If entities are to continue using LTIR/TRIR, the OSH profession must reflect on how to improve their reliability while simultaneously decreasing classification manipulation and increasing incident reporting. Monitoring actual and potential SIFs as an alternative or complementary outcome metric should also be considered (e.g., (actual SIFs or potential SIFs / Total # Hours) x 200,000).


[i] OSHA (2016). Clarification on how the formula is used by OSHA to calculate incident rates.

[ii] McVittie, D., Banikin, H., & Brocklebank, W. (1997). The effects of firm size on injury frequency in construction. Safety Science27(1), 19-23.

[iii] Minnick, W. D. & Wachter, J. K. (2019). The role of leading and lagging indicators in evaluating OSH professionals’ performance. Professional Safety64(01), 32-36.

[iv] McDermott, V., Zhang, R. P., Hopkins, A., & Hayes, J. (2018). Constructing safety: Investigating senior executive long-term incentive plans and safety objectives in the construction sector. Construction Management and Economics36(5), 276-290.

[v] Welch, L. S. & Hunting, K. (2003). Injury surveillance in construction: What is an “injury”, anyway?. American Journal of Industrial Medicine44(2), 191-196.

[vi] Health & Safety Executive, (2004). Health and Safety Statistics Highlights 2003/04

[vii] Probst, T. M., Bettac, E. L., & Austin, C. (2019). Accident underreporting in the workplace. Increasing Occupational Health and Safety in Workplaces, 30-47.

[viii] Health & Safety Executive, (2015). Evaluation of trends in RIDDOR reportable injury data reported to HSE by duty holders pre- and post- change to over-7-day reporting. RR1054, HSE Books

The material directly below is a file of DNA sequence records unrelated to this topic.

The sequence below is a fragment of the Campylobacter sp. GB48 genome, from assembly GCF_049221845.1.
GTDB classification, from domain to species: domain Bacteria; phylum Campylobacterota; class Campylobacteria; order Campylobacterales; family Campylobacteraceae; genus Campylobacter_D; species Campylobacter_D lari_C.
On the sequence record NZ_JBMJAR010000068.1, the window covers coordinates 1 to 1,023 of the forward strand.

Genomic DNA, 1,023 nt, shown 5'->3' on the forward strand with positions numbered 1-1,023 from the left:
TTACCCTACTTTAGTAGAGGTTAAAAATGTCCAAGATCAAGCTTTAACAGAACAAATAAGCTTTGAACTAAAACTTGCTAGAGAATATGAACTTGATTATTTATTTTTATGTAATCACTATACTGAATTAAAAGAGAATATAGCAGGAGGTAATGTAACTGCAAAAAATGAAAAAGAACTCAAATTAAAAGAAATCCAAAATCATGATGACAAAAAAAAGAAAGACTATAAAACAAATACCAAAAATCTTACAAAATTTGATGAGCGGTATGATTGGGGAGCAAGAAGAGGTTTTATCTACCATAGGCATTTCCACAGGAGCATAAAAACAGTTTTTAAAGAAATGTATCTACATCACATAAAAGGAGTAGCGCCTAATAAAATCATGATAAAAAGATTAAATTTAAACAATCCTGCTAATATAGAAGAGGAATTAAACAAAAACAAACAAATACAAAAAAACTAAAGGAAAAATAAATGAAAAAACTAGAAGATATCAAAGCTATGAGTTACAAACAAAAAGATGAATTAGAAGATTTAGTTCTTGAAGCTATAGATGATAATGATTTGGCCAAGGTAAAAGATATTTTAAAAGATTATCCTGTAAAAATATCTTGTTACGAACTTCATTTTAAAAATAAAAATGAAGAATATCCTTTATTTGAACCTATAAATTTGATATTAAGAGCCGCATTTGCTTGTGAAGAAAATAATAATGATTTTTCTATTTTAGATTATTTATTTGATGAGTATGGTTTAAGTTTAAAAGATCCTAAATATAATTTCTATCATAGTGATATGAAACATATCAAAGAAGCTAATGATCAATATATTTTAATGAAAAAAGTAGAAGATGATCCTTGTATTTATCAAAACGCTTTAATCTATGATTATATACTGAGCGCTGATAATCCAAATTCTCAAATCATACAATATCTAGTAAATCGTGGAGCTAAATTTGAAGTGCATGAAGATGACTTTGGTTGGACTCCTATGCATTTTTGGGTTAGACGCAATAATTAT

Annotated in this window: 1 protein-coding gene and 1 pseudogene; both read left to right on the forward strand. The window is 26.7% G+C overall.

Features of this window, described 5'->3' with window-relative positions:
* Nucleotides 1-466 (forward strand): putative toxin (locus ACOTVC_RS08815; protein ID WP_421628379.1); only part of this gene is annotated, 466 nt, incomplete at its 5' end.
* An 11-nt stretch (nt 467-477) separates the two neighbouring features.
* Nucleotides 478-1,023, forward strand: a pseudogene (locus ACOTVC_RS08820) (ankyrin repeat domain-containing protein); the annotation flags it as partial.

[ix] Pirzadeh, P., Lingard, H., Benson, A., & Alderuccio, J. (2023). Measuring and managing health and safety performance on major rail infrastructure construction projects. Digital Transformation of Health and Safety in Construction, 349-358.

[x] Wachter, J. K. & Ferguson, L. H. (2013). Fatality Prevention. Professional Safety58(7), 41-49.

[xi] Towsey, C. A. J. (2003). Proactive Measures for Fatality Prevention in the Mining Industry—Why Fatalities Persist While Lost Time Injuries Decline. Mining Risk Management, 165-174.

[xii] Zijlker, V. (2005, March). What are the major health, safety and regulatory issues and concerns in worldwide operations. In International Regulators Forum Offshore Safety Forum.

[xiii] O’Neill, S., Martinov-Bennie, N., Cheung, A., & Wolfe, K. (2013). Issues in the measurement and reporting of work health and safety performance: A review. Sydney: Macquarie Lighthouse Press

[xiv] Yorio, P. L. & Moore, S. M. (2018). Examining factors that influence the existence of Heinrich’s safety triangle using site-specific H&S data from more than 25,000 establishments. Risk Analysis38(4), 839–852.

[xv] Yorio, P. L., Haas, E. J., Bell, J. L., Moore, S. M., & Greenawald, L. A. (2020). Lagging or leading? Exploring the temporal relationship among lagging indicators in mining establishments 2006–2017. Journal of Safety Research74, 179-185.

[xvi] Axelson, R. D. & Kreiter, C. D. (2009). Reliability. In Assessment in health professions education (pp. 77-94). Routledge.

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Nigel Evelyn-dupree
Nigel Evelyn-dupree
9 months ago

For sure best not to measure, record or report or disclose predictable known issues as then you may have to do something about them retrospectively………